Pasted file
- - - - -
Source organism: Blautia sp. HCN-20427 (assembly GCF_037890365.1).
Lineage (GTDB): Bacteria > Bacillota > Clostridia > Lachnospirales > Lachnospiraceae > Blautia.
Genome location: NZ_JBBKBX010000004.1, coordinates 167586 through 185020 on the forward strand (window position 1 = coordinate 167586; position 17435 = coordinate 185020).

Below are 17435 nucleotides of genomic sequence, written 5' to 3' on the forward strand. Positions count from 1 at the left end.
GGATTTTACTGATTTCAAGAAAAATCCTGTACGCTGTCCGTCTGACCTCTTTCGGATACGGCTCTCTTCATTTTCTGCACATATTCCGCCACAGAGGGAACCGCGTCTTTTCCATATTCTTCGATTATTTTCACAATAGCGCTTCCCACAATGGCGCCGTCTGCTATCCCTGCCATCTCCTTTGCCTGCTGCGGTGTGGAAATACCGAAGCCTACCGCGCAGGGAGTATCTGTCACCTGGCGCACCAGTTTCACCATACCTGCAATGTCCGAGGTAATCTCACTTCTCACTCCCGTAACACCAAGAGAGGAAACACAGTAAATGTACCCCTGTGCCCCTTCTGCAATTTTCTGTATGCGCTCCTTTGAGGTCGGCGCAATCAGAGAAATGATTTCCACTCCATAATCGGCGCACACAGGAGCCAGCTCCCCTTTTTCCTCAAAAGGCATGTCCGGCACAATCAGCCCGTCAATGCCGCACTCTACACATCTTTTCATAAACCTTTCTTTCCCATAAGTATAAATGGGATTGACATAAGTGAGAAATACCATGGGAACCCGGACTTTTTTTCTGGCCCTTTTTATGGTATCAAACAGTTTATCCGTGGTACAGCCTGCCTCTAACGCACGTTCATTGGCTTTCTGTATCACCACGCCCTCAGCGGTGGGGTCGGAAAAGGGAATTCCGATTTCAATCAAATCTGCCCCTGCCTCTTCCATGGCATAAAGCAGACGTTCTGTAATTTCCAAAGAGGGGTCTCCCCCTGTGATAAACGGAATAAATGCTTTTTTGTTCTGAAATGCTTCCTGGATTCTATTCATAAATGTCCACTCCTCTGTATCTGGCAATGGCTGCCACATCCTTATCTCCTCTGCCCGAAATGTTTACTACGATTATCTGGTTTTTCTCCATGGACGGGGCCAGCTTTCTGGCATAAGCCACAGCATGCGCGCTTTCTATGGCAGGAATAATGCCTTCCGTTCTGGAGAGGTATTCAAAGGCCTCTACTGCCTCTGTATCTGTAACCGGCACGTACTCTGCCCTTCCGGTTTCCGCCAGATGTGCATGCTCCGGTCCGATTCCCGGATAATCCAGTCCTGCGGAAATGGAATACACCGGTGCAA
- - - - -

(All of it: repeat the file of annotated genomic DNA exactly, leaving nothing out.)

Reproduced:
Source organism: Blautia sp. HCN-20427 (assembly GCF_037890365.1).
Lineage (GTDB): Bacteria > Bacillota > Clostridia > Lachnospirales > Lachnospiraceae > Blautia.
Genome location: NZ_JBBKBX010000004.1, coordinates 167586 through 185020 on the forward strand (window position 1 = coordinate 167586; position 17435 = coordinate 185020).

Below are 17435 nucleotides of genomic sequence, written 5' to 3' on the forward strand. Positions count from 1 at the left end.
GGATTTTACTGATTTCAAGAAAAATCCTGTACGCTGTCCGTCTGACCTCTTTCGGATACGGCTCTCTTCATTTTCTGCACATATTCCGCCACAGAGGGAACCGCGTCTTTTCCATATTCTTCGATTATTTTCACAATAGCGCTTCCCACAATGGCGCCGTCTGCTATCCCTGCCATCTCCTTTGCCTGCTGCGGTGTGGAAATACCGAAGCCTACCGCGCAGGGAGTATCTGTCACCTGGCGCACCAGTTTCACCATACCTGCAATGTCCGAGGTAATCTCACTTCTCACTCCCGTAACACCAAGAGAGGAAACACAGTAAATGTACCCCTGTGCCCCTTCTGCAATTTTCTGTATGCGCTCCTTTGAGGTCGGCGCAATCAGAGAAATGATTTCCACTCCATAATCGGCGCACACAGGAGCCAGCTCCCCTTTTTCCTCAAAAGGCATGTCCGGCACAATCAGCCCGTCAATGCCGCACTCTACACATCTTTTCATAAACCTTTCTTTCCCATAAGTATAAATGGGATTGACATAAGTGAGAAATACCATGGGAACCCGGACTTTTTTTCTGGCCCTTTTTATGGTATCAAACAGTTTATCCGTGGTACAGCCTGCCTCTAACGCACGTTCATTGGCTTTCTGTATCACCACGCCCTCAGCGGTGGGGTCGGAAAAGGGAATTCCGATTTCAATCAAATCTGCCCCTGCCTCTTCCATGGCATAAAGCAGACGTTCTGTAATTTCCAAAGAGGGGTCTCCCCCTGTGATAAACGGAATAAATGCTTTTTTGTTCTGAAATGCTTCCTGGATTCTATTCATAAATGTCCACTCCTCTGTATCTGGCAATGGCTGCCACATCCTTATCTCCTCTGCCCGAAATGTTTACTACGATTATCTGGTTTTTCTCCATGGACGGGGCCAGCTTTCTGGCATAAGCCACAGCATGCGCGCTTTCTATGGCAGGAATAATGCCTTCCGTTCTGGAGAGGTATTCAAAGGCCTCTACTGCCTCTGTATCTGTAACCGGCACGTACTCTGCCCTTCCGGTTTCCGCCAGATGTGCATGCTCCGGTCCGATTCCCGGATAATCCAGTCCTGCGGAAATGGAATACACCGGTGCAA